People would buy something like this so they can run a handful of VMs per card, and also do that in a very small amount of space compared to what you would need to support one vm per card. When space and density are of concern, those GRID cards probably made a lot of sense. The software cost really isn’t even that terrible compared to what windows server or esxi costs. Windows server 2016 datacenter is a cool $6k+ and vCenter server costs almost $8k per production server. When you consider the $350 per VM per year cost that’s really not that bad, especially if it means that you can use as a GRID card to reduce the number of servers you need, reducing the cost of ESXI or windows server licenses plus idk, the cost of more server hardware.

Heck just even compare the price per license against the prices that server operators are charging to use hardware like that. Google Cloud offers a range of Tesla’s for people to use. The cheapest of which being a Tesla K80. At the Tesla K80’s $0.45 cost per hour of use, if used for an entire 30 day month, you’d be paying google $230 just for access to that card, on top of the cost of the rest of the VM. At that kind of rate, it actually makes a ton of sense for google to pay that licensing cost. Not to mention the higher cost that would have been charged for access to hardware as good as GRID cards back when those were relevant…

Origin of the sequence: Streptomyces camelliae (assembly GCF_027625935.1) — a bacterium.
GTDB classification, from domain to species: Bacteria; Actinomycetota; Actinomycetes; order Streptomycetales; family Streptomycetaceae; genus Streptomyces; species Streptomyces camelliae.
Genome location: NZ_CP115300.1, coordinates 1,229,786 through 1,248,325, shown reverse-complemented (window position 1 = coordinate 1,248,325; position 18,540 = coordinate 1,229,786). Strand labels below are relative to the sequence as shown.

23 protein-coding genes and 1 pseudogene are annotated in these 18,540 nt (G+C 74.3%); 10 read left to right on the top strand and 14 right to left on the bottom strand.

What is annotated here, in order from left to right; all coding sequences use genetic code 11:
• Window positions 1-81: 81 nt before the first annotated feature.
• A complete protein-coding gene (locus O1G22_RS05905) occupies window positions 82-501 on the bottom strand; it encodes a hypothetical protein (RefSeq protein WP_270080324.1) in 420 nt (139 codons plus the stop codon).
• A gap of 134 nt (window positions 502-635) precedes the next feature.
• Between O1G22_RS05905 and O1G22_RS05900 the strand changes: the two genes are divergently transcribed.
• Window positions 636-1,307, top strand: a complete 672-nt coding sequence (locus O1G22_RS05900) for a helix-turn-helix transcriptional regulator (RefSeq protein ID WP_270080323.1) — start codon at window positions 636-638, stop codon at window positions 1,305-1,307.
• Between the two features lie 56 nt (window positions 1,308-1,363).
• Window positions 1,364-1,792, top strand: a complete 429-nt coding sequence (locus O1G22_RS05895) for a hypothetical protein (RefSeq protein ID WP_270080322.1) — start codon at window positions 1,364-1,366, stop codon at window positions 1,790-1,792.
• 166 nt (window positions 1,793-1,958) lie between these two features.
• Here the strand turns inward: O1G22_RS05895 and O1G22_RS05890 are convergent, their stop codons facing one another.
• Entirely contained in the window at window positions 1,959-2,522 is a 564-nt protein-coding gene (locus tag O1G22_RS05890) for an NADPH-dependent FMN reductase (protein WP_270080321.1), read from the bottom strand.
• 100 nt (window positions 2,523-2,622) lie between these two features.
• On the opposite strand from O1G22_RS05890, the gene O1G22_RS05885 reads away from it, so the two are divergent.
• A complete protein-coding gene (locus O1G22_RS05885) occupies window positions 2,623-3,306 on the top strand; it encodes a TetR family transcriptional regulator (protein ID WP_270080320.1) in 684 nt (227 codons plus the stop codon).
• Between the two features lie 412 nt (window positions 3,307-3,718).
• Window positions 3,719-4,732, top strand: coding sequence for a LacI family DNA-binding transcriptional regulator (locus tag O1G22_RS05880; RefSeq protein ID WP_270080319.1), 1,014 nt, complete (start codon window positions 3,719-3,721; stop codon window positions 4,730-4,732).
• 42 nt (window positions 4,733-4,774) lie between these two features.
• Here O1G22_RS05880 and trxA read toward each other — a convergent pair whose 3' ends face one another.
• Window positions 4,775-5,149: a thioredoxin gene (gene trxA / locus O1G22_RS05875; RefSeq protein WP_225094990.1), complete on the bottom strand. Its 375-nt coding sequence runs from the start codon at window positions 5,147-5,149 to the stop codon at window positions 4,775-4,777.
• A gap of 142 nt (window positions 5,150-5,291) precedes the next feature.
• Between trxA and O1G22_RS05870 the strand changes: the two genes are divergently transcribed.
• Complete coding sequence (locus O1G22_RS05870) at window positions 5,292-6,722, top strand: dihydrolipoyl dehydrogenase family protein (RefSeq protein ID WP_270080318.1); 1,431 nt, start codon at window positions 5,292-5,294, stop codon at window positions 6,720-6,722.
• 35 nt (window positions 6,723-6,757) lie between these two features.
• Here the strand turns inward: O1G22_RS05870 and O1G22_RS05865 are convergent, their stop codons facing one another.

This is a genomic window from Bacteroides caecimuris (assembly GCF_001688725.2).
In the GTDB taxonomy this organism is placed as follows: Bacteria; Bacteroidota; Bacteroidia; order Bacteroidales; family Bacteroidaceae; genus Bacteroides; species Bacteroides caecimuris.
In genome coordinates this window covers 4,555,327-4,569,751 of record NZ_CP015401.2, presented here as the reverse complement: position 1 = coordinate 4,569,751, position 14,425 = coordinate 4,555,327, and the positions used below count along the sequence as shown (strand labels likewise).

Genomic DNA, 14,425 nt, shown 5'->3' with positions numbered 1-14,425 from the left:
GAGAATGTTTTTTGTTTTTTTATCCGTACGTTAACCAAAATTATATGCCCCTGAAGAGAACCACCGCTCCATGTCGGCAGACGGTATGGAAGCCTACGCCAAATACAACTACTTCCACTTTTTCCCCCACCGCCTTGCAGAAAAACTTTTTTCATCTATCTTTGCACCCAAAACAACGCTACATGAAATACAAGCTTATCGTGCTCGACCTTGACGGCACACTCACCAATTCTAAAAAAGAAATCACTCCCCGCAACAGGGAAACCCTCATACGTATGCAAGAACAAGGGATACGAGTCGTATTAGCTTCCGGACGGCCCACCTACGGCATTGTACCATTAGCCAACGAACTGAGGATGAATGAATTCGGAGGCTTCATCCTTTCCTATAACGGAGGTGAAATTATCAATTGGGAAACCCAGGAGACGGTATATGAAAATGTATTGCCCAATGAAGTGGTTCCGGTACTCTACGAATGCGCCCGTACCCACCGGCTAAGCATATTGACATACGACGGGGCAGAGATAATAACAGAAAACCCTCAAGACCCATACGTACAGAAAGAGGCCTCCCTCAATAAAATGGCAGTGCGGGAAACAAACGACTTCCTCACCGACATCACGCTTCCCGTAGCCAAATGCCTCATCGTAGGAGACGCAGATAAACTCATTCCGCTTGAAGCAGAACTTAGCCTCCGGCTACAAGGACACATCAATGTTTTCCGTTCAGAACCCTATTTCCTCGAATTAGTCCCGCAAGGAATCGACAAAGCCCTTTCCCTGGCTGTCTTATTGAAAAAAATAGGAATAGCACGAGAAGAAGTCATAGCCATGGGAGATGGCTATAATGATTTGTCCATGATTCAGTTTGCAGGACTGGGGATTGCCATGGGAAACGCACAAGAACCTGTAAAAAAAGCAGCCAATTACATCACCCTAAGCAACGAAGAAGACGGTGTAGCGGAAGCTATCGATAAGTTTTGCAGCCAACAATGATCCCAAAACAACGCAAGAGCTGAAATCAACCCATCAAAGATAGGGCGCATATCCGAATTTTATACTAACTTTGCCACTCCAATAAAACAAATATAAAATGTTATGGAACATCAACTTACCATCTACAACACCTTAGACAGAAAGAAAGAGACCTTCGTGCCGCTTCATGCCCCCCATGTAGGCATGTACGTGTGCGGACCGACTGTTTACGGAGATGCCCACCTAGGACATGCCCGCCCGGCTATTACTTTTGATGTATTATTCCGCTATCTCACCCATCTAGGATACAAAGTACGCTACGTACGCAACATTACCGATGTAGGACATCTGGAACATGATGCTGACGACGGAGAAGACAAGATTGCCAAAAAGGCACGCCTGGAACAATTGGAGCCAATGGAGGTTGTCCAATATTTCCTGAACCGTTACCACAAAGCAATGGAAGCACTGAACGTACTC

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I wouldn’t say it’s that good deal. Even like you said 6k$ per Windows Server DC and 8k$ for ESXi host. Our company paid 10k$ per Dell PowerEdge R720 after some discounts. 5 hosts are running together 97 VMs. It gives on average around 20 VMs per host. 32 VMs per card do make some sense if you’re counting on high density VDI and unloading CPU.

If you load up server with 4 cards like those you can handle 128 high density VDI desktops per server with some dual Xeon and lets say 256gb ram. So we have 24k $ for 20 VMs per host vs (lets say hypothetically that such R720 could handle 4 GRID cards and 128 desktops with its CPU power and RAM which is not true obviously) 264k$ for 128 VMs in 5 years. It gives 42k $ per 20 VMs. More than twice. It’s still terrible deal!!! If we’re talking about windows realms it’s even worse deal providing that S7150 can also handle 32 VMs for 2k$ / card so with the same hypothetical case it’d cost 32k$ per 128 VMs giving 5k$ per 20 VMs cost which is actually much better deal than our current setup, ignoring fact that such R720 wouldn’t be able to handle such desktops on CPU and RAM level but that wasn’t the point. The point was that 350$ per shitty high density Linux VM is ridiculous price. and when we’re using less VMs then cost of card itself becomes more serious concern and it’s even worse deal.

No matter how you look at it 60k$ for 32 high density VDI desktops in 5 years is quite bad deal. This licensing scheme is useless for high density VDI desktops for casual (non-poweruser) workstations.